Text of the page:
Asked if the internal investigation was on two officers who took their concerns about the  Whitaker incident to city councilmen, Reust responded said it wasn’t appropriate to comment on that while the investigation is ongoing so that it was fair to everyone involved.

Thallemer said he was thankful that Whitaker took action to protect the safety of that driver and the motoring public. He said Whitaker did the right thing and he supported his actions.

“I’m just thankful we’re not sitting up here talking about a whole lot worse in regards to someone getting hurt,” Thallemer said.

Asked why there was a delay between the Jan. 25 incident and the report being written Jan. 31, Whitaker said he wouldn’t say there was a delay.

“I’m an administrator, not an officer, but I can tell you that was on a Friday evening so the following Monday I pulled the dispatch audio and by Wednesday I had the in-car video. I used those collectively with my knowledge of the incident to create the incident report,” he said.

An anonymous letter was sent to community leaders with concerns about Whitaker and the incident. The first concern in the letter stated that Whitaker attempted to make an OWI arrest while out of uniform, which is illegal under Indiana Code 9-30-2-2.

“An officer who is not in uniform or in a fully marked vehicle is not legally allowed to make a traffic stop,”?Reust said. “If so, then all the evidence from the traffic stop is suppressed. This (incident) would not be a traffic stop because the vehicle had already stopped and the driver and the passengers were out of the vehicle. ... They stopped themselves.”

Reust said it would be more fair to characterize the incident as an investigatory stop, which he’s allowed to do.

In footage from one body cam, the man says he was shoved. The anonymous letter also states Whitaker “used more force than was necessary.” At one point, the man was on his knees in the cold while Whitaker waited for more police to arrive, and there was some concern about how long the man was on his knees.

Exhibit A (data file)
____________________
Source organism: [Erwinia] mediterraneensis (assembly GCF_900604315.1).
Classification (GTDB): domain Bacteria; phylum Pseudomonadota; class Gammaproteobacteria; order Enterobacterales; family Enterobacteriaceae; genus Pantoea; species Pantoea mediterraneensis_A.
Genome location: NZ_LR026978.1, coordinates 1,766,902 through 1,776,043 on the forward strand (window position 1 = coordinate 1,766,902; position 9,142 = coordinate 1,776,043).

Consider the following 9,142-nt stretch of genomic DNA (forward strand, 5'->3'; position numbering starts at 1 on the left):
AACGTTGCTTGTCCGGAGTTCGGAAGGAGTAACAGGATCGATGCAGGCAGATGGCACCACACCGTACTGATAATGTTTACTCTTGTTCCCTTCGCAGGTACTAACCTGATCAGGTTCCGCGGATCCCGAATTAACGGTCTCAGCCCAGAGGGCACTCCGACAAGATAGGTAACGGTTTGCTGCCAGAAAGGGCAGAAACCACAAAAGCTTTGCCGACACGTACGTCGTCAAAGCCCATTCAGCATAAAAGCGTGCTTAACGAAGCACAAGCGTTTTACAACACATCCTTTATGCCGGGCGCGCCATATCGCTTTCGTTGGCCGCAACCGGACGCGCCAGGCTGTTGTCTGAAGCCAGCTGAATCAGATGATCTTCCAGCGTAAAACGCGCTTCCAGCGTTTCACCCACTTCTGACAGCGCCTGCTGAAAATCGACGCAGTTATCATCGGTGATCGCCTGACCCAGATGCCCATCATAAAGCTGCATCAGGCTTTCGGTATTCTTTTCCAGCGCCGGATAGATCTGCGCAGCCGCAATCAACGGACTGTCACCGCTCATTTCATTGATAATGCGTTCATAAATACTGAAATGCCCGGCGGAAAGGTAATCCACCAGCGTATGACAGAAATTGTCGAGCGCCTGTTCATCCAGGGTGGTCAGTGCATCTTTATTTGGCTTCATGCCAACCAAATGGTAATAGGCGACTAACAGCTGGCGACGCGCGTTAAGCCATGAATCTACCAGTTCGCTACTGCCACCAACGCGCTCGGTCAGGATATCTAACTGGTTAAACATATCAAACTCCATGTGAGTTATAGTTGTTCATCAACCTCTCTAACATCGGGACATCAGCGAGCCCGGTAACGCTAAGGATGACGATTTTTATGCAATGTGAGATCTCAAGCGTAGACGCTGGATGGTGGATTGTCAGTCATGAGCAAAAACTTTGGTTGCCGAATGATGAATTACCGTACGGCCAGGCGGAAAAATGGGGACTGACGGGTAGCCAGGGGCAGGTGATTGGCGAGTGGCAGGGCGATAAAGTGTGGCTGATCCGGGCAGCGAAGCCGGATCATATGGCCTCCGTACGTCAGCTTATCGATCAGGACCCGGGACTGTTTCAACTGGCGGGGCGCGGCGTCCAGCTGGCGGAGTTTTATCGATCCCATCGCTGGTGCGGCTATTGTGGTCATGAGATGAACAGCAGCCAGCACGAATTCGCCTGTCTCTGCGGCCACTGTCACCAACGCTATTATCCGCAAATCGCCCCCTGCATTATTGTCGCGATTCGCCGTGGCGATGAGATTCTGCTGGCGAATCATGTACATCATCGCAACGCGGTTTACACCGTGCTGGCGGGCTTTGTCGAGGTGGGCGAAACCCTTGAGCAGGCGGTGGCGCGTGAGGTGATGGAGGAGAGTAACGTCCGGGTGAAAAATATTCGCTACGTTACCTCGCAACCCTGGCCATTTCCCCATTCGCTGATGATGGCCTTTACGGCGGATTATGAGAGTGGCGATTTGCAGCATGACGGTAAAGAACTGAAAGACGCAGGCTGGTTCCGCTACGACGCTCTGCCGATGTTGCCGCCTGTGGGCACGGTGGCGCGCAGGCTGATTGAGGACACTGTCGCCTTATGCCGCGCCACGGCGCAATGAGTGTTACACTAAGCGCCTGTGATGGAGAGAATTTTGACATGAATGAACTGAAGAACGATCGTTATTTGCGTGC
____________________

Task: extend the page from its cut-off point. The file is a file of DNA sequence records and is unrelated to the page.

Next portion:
“He was on his knees, I would just say a couple minutes, maybe two to three minutes. I can’t see it being longer than that,” Whitaker said.

“The amount of force I use is what I believe to be enough to actually accomplish what I needed to, which is to simply slide him, maneuver him in front of the driver door. Unfortunately for me, his knees gave out and he went to the ground. Only his knees,” Whitaker said, which at the time led Whitaker to further believe the man was impaired.

As for the man saying he was shoved, Whitaker said, “I can’t say as to how he perceived it, but my perception was I grabbed him by each shoulder and then maneuvered him, slid him over, and then he went to the ground.”

Asked if there was anything he wished he had done differently, Whitaker said, “I do wish I had information to me as far as from dispatch, I wish communication could have been better. I wish the officers would have arrived sooner. But those are things we can work on. ... I feel bad that I ended up accusing the wrong individual, no doubt about it. I’m publicly acknowledging that, but to say I would do it any differently, it would be no.”